By BETTY BASTIDAS
The Mission has always been known as an enclave of Mexicans and Central Americans, but nominate and confirm a Puerto Rican to the Supreme Court, and suddenly, Bayarenos, as residents from the island are known, seem to be everywhere.
Puerto Ricans are teachers and artists as well as leaders in the Mission spearheading the Mission Cultural Center for Latino Arts, El Centro del Pueblo, the Woman’s Building, and the Mission Neighborhood Health Center.
This Sunday from 2 to 5 p.m., the Puerto Rican Network along with Supervisor David Campos and others from the Mission District will be at the Mission Cultural Center for Latino Arts to celebrate U.S. Supreme Court Justice Sonia Sotomayor.
“It is a source of incredible pride having someone that represents us, both as a Hispanic woman and a Puerto Rican,” said Eli Jordan, a mother and teacher originally from Puerto Rico who has been living in the Mission for more than 20 years.
“Having role models like Sotomayor are the ones that guide us as teachers,” she added.
Jordan left the island in 1978 to pursue her studies and is a third grade teacher at Leonard R. Flynn Elementary School. This year she is returning from a six month sabbatical in Puerto Rico.
Currently some 18,901 Puerto Ricans live in the Bay Area, according to the 2000 Census. Most of the 3.5 million Puerto Ricans in the United States live in New York and little has been been written about the Boricua population– the indigenous name for people born in the island of Puerto Rico–in San Francisco.
Puerto Ricans hold U.S. citizenship.
“In the beginning of this century, Puerto Ricans left out of economic necessities which is a different motive for Puerto Ricans leaving the island today,” said Jennie Rodriguez, executive director of the Mission Cultural Center organizing the community event this Sunday.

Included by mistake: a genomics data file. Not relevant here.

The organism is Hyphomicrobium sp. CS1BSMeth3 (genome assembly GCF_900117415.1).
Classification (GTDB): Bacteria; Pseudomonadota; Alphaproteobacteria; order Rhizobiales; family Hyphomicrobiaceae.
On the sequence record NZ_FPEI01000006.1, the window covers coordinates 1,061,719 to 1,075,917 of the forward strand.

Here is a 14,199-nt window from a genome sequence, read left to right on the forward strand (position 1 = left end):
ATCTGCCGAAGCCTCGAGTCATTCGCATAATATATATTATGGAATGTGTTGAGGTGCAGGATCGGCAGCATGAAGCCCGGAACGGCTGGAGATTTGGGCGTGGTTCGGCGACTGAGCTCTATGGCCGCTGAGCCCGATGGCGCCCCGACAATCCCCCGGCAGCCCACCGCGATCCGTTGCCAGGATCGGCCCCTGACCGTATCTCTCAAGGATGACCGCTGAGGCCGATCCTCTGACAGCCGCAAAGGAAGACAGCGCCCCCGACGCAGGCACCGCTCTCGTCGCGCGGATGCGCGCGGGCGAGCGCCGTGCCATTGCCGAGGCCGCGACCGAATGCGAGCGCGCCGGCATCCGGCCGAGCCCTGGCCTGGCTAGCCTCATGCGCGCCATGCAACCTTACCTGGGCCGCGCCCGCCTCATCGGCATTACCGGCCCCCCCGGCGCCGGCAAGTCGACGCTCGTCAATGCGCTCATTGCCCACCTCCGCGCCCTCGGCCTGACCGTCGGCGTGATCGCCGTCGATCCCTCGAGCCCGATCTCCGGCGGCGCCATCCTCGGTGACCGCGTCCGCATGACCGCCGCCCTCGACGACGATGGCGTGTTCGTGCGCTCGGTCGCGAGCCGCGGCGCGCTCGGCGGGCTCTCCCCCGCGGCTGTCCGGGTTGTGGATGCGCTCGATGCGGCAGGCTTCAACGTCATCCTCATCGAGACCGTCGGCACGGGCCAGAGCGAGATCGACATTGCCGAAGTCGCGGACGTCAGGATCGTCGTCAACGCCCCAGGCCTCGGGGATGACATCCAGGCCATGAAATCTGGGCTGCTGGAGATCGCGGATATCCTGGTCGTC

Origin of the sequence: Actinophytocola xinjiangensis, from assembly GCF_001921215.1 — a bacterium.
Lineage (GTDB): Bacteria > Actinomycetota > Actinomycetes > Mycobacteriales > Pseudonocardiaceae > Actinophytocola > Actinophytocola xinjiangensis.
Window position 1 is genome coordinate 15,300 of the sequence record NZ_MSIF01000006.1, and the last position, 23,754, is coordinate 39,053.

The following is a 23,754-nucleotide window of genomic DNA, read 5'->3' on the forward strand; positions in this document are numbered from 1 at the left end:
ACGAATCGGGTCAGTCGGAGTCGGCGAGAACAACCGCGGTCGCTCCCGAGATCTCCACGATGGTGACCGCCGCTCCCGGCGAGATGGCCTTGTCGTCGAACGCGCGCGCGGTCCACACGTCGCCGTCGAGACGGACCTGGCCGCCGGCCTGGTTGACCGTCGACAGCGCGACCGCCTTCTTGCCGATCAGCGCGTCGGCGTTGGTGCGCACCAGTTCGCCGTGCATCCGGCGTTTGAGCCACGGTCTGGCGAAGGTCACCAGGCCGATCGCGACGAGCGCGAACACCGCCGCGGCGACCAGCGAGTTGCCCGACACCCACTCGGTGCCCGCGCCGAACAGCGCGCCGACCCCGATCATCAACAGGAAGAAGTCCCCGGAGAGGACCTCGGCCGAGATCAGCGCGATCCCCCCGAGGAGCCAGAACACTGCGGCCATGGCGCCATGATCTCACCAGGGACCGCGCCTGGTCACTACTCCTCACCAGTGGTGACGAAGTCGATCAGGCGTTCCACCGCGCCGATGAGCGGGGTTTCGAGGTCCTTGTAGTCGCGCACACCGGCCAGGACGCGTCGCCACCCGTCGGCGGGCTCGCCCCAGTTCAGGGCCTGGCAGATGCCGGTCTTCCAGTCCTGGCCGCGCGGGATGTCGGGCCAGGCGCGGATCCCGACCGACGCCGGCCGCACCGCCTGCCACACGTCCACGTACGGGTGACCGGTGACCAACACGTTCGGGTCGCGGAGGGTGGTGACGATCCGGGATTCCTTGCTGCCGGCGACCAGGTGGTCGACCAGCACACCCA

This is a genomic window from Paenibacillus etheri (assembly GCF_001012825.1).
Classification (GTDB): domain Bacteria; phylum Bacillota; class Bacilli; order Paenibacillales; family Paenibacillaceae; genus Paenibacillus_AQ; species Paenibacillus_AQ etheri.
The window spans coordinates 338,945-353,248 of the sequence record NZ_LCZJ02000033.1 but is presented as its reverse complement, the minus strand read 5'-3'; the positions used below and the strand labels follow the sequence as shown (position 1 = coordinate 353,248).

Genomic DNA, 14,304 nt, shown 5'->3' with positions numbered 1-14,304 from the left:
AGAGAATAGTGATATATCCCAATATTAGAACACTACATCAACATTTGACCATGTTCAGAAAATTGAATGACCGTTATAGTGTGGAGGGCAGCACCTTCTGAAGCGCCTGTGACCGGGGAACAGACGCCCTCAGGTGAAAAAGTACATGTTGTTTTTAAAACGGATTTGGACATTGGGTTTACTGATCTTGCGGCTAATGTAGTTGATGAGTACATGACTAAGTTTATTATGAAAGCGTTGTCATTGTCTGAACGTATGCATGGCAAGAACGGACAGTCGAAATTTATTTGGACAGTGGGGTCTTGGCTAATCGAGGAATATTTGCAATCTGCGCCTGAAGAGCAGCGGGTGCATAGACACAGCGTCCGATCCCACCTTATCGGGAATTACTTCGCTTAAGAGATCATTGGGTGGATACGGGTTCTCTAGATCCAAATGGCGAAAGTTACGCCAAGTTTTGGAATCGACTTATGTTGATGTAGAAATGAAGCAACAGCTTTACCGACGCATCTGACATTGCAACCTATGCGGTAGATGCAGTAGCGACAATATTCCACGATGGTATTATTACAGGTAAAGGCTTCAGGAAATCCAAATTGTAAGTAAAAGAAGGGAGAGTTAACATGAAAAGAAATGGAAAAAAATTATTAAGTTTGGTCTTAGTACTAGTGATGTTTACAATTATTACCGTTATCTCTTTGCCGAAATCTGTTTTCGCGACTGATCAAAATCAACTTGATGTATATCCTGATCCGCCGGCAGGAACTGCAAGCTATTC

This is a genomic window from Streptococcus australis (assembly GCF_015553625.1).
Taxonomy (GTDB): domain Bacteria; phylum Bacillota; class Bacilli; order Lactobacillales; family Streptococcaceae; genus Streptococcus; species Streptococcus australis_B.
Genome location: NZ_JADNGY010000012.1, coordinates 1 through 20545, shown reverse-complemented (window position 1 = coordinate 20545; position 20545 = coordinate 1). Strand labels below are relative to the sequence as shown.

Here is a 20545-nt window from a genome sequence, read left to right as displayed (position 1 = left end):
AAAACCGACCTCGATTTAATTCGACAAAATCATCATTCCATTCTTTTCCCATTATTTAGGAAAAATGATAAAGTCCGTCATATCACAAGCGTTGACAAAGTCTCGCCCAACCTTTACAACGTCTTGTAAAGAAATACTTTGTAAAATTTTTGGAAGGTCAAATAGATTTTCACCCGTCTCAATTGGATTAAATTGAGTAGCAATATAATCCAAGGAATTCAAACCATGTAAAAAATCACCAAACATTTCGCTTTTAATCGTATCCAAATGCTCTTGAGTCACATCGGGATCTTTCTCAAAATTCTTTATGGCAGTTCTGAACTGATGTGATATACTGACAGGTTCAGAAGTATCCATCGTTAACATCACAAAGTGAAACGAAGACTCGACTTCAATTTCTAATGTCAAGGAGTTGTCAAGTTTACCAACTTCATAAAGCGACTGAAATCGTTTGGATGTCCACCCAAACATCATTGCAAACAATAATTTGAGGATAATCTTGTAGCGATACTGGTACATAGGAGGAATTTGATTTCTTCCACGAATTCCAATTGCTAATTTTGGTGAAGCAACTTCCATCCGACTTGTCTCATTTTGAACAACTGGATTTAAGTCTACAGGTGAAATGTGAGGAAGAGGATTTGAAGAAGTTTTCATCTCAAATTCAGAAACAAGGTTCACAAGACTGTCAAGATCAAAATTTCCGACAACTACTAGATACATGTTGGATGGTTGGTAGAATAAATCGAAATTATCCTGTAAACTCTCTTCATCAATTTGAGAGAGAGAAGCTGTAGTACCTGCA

Industrialization in the early 1900s fueled a working class Puerto Rican migration to NY, Chicago, and Hawaii.
Rodriguez came directly to San Francisco 31 years ago because she had friends here. She liked the diversity and tolerance in San Francisco. It also satisfied her interests in community work, art, and culture.
“I always see San Francisco as a tourist, like I never fully integrate but at the same time, I would not want to live in another place other than here,” she said.
Rodriguez has now been living more years in San Francisco than in her native land of Puerto Rico.
“The Puerto Ricans that leave now, come with a university degree to continue their studies or they come to a place because of their preferences—they tend to be more educated and return to the island more frequently,” she said.
Rodriguez and her partner have raised two children here, but take them back to the island to encourage a connection to their roots.
Dulce Baron grew up with Rodriguez’s children and is Eli Jordan’s daughter. At 24 years old, she has visited the island more than 30 times.
“Ever since I was eight months, my mother would take us to Puerto Rico the entire summers,” said Baron. In fact, her mother and Dulce moved back to Puerto Rico for a year during her freshman year of high school but with a mere $5 an hour in her mom’s earnings as a teacher in Puerto Rico, they could not remain and returned to San Francisco.
“My experience was great—Puerto Rico is my second home,” she said.
Sotomayor, born in the Bronx in1954, has also kept close ties with the island, visiting frequently to see relatives.
Although the United States took control of Puerto Rico after the Spanish-American War in 1898 and granted Puerto Ricans citizenship in 1917, even today those who live on the island, cannot vote in presidential elections and pay no federal income taxes.
Carlos Disdier only came to San Francisco five years ago. He is getting his doctorate in psychology at the California Institute of Integral Studies and works as a therapist at the Instituto Familiar de la Raza in the Mission.
For Disdier, Obama was the first presidential election he voted for since becoming a resident of California.
Even though the United States has controlled Puerto Rico for over a century, it’s status remains up in the air.
A bill currently in Congress would ask Puerto Ricans whether they would like to change their political status by offering three options: independence, independence with a special association with the United States (commonwealth) or statehood by becoming the 51st state.
“Of course, there is an interdependency with the United States,” said Rodriguez “but that does not mean that we have to give up our independence, our language, culture and identity.”